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When an nucleus is split, what form of energy is released? All of the websites I have looked at say there is a lot of energy released when an atom is split, but it never says what form of energy it is in. Is it electrical energy, or is it just a lot of heat, or something else?

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A lot of different forms, but mostly kinetic energy.

A good table is given at Hyperphysics. The energy released from fission of uranium-235 is about 215 MeV. This is divided into:

  • Kinetic energy of fragments (heat): ~168 MeV
  • Assorted gamma rays: ~15-24 MeV
  • Beta particles (electrons/positrons) and their kinetic energy: ~8 MeV
  • Assorted neutrons and their kinetic energy: ~17 MeV
  • Neutrinos and their kinetic energy: ~?

Note that neutrons can, if left alone for long enough, decay, typically by this reaction: $$\text{n} \to \text{p} + \bar{\text{v}}_{\text{e}} + \text{e}^{-}$$ where $\text{n}$, $\text{p}$, $\bar{\text{v}}_{\text{e}}$, and $\text{e}^{-}$ represent neutrons, protons, anti-electron neutrinos, and electrons, respectively.

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    $\begingroup$ This list omits the neutrinos. That may be reasonable (if they are cataloging the energy available in a thermal pile, for instance, in which case neutrino energy escapes) or they may be folding that energy in with the charged leptons. $\endgroup$ – dmckee Jun 7 '15 at 23:38
  • $\begingroup$ @dmckee You're right; I missed that. $\endgroup$ – HDE 226868 Jun 7 '15 at 23:39
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    $\begingroup$ "A lot of different forms, but mostly kinetic energy" would also be a valid summary. Basically, the pieces go flying off in all directions. $\endgroup$ – hobbs Jun 8 '15 at 6:03
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    $\begingroup$ Worth explicitly noting, also, that the extreme kinetic energy imparted to the atomic fission products (ie: ~75% of the energy) can be generally considered as simply (and directly) heat. $\endgroup$ – J... Jun 8 '15 at 13:09
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    $\begingroup$ It is worth emphasizing that the 'energy' in beta particles and neutrons is also mostly kinetic energy. In the end, all of the energy will end up either as kinetic energy inside the sample, or as radiation coming out if it: beta if they get out, gamma most likely, and neutrinos. The kinetic energy of the fragments is not really "heat" as such - it is energy which is definitely not in thermal equilibrium. After the decay the sample will thermalize, by the fragments bouncing around other atoms, and this energy, once spread out, is (only) then what we think of as heat. $\endgroup$ – Emilio Pisanty Jun 8 '15 at 18:32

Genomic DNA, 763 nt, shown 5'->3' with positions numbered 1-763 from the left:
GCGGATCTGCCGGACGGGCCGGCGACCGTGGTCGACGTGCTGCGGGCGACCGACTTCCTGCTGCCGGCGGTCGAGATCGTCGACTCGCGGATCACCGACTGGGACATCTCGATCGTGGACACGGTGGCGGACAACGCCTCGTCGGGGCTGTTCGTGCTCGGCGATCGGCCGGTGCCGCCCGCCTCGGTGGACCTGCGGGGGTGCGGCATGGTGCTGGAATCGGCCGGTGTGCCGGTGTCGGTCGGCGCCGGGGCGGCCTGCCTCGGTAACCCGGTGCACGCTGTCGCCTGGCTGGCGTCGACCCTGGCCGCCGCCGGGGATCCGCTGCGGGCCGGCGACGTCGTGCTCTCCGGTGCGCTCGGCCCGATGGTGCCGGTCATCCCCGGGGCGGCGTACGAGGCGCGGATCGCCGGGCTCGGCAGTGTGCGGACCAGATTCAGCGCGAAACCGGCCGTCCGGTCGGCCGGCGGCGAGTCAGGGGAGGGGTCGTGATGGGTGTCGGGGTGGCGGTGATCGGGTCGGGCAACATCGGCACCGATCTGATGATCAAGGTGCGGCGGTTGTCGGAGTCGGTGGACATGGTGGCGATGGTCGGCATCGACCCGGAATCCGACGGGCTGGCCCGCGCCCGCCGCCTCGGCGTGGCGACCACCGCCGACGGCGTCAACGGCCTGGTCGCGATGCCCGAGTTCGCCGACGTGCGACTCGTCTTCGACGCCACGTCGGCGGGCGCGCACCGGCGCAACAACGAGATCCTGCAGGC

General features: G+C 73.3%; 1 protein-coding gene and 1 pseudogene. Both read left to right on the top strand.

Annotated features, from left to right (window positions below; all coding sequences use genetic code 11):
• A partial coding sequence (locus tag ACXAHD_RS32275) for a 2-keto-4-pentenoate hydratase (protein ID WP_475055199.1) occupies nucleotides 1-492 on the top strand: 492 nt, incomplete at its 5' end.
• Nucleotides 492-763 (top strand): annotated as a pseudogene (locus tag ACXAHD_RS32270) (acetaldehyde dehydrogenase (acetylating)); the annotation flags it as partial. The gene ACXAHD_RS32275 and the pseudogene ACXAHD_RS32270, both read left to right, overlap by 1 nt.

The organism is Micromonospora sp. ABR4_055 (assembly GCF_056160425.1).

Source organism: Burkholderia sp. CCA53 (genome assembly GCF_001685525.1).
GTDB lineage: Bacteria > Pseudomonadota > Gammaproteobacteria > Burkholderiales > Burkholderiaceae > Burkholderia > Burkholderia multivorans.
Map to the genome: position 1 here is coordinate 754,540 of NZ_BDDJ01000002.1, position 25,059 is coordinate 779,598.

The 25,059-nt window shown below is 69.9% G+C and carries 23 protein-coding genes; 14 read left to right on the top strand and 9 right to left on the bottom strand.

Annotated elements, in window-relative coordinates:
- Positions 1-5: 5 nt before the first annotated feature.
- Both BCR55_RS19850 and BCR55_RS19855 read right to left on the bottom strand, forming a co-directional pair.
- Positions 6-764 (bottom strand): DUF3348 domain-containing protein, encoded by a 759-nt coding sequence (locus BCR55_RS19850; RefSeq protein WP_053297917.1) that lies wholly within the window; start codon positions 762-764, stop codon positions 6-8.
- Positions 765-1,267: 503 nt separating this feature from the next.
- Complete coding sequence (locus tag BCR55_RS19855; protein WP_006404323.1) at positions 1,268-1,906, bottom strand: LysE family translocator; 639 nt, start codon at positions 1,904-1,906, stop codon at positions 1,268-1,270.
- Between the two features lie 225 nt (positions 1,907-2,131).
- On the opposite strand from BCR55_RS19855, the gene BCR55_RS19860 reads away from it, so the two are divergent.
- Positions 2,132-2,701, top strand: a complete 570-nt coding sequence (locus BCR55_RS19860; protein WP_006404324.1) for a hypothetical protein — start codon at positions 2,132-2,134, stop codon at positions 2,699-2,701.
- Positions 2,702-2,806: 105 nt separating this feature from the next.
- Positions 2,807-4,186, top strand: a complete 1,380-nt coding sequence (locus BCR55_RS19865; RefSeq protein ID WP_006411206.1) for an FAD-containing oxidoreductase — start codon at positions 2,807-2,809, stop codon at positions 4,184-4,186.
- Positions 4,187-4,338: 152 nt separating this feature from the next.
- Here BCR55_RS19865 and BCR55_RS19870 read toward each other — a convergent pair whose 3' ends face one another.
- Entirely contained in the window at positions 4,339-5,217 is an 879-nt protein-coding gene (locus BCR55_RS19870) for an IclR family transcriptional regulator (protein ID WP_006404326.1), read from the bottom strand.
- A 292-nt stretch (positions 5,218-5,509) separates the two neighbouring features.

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The energy that is released when a the absorption of a neutron causes a heavy atom nucleus to fission into two daughter nuclei comes from the tighter binding energy of the two daughter nuclei compared to the weaker (smaller) binding energy of the original nucleus.

This extra energy is mostly released in the form of the kinetic energy of the two daughter nuclei. Therefore most of the energy is released as the equivalent of heat energy.

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The mass of an atom is always less than the sum of the masses of the particles that compose it. The lack of mass (or energy, from E = mc^2) is called binding energy and it is the energy expended by the particles to remain confined inside of the atom. When fission occurs, not more spending of energy to hold together the individual particles. So the energy that is released corresponds to the binding energy and it is distributed among the fission products in the form of kinetic energy.

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protected by Qmechanic Jun 8 '15 at 6:58

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